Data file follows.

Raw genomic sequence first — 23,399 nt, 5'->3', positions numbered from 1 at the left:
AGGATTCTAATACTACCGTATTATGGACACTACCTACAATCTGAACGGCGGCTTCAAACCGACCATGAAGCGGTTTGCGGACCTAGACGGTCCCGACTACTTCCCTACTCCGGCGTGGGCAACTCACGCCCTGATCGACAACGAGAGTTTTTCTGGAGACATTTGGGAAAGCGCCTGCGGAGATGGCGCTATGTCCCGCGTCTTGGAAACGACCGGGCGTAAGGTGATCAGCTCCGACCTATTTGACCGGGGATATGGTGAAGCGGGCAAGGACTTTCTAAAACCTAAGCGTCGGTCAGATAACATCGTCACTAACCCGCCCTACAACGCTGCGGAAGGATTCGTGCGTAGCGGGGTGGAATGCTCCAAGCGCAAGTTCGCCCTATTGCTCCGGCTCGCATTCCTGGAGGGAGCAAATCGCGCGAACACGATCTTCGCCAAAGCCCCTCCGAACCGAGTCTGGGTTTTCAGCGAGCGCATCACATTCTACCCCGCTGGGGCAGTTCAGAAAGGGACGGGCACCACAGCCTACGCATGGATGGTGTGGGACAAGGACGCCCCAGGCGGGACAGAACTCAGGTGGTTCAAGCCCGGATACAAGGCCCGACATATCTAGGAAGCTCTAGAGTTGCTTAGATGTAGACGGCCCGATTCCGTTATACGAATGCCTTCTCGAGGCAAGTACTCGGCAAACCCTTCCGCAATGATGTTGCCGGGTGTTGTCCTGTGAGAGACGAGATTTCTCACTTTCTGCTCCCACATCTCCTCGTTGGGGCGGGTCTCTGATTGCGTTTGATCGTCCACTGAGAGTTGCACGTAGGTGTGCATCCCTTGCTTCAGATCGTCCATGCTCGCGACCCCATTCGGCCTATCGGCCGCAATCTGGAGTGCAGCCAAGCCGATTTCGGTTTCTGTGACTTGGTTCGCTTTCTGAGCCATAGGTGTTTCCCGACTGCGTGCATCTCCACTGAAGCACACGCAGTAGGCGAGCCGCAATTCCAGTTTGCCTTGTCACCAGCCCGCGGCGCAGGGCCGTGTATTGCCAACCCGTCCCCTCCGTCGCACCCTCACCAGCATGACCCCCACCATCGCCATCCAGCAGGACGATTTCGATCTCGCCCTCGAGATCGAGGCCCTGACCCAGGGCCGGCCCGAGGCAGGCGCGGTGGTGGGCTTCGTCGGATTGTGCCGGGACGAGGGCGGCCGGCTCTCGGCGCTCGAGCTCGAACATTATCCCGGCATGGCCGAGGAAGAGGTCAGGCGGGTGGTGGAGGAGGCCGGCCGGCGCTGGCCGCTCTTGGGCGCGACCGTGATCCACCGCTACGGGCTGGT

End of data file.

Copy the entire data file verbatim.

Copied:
Raw genomic sequence first — 23,399 nt, 5'->3', positions numbered from 1 at the left:
AGGATTCTAATACTACCGTATTATGGACACTACCTACAATCTGAACGGCGGCTTCAAACCGACCATGAAGCGGTTTGCGGACCTAGACGGTCCCGACTACTTCCCTACTCCGGCGTGGGCAACTCACGCCCTGATCGACAACGAGAGTTTTTCTGGAGACATTTGGGAAAGCGCCTGCGGAGATGGCGCTATGTCCCGCGTCTTGGAAACGACCGGGCGTAAGGTGATCAGCTCCGACCTATTTGACCGGGGATATGGTGAAGCGGGCAAGGACTTTCTAAAACCTAAGCGTCGGTCAGATAACATCGTCACTAACCCGCCCTACAACGCTGCGGAAGGATTCGTGCGTAGCGGGGTGGAATGCTCCAAGCGCAAGTTCGCCCTATTGCTCCGGCTCGCATTCCTGGAGGGAGCAAATCGCGCGAACACGATCTTCGCCAAAGCCCCTCCGAACCGAGTCTGGGTTTTCAGCGAGCGCATCACATTCTACCCCGCTGGGGCAGTTCAGAAAGGGACGGGCACCACAGCCTACGCATGGATGGTGTGGGACAAGGACGCCCCAGGCGGGACAGAACTCAGGTGGTTCAAGCCCGGATACAAGGCCCGACATATCTAGGAAGCTCTAGAGTTGCTTAGATGTAGACGGCCCGATTCCGTTATACGAATGCCTTCTCGAGGCAAGTACTCGGCAAACCCTTCCGCAATGATGTTGCCGGGTGTTGTCCTGTGAGAGACGAGATTTCTCACTTTCTGCTCCCACATCTCCTCGTTGGGGCGGGTCTCTGATTGCGTTTGATCGTCCACTGAGAGTTGCACGTAGGTGTGCATCCCTTGCTTCAGATCGTCCATGCTCGCGACCCCATTCGGCCTATCGGCCGCAATCTGGAGTGCAGCCAAGCCGATTTCGGTTTCTGTGACTTGGTTCGCTTTCTGAGCCATAGGTGTTTCCCGACTGCGTGCATCTCCACTGAAGCACACGCAGTAGGCGAGCCGCAATTCCAGTTTGCCTTGTCACCAGCCCGCGGCGCAGGGCCGTGTATTGCCAACCCGTCCCCTCCGTCGCACCCTCACCAGCATGACCCCCACCATCGCCATCCAGCAGGACGATTTCGATCTCGCCCTCGAGATCGAGGCCCTGACCCAGGGCCGGCCCGAGGCAGGCGCGGTGGTGGGCTTCGTCGGATTGTGCCGGGACGAGGGCGGCCGGCTCTCGGCGCTCGAGCTCGAACATTATCCCGGCATGGCCGAGGAAGAGGTCAGGCGGGTGGTGGAGGAGGCCGGCCGGCGCTGGCCGCTCTTGGGCGCGACCGTGATCCACCGCTACGGGCTGGT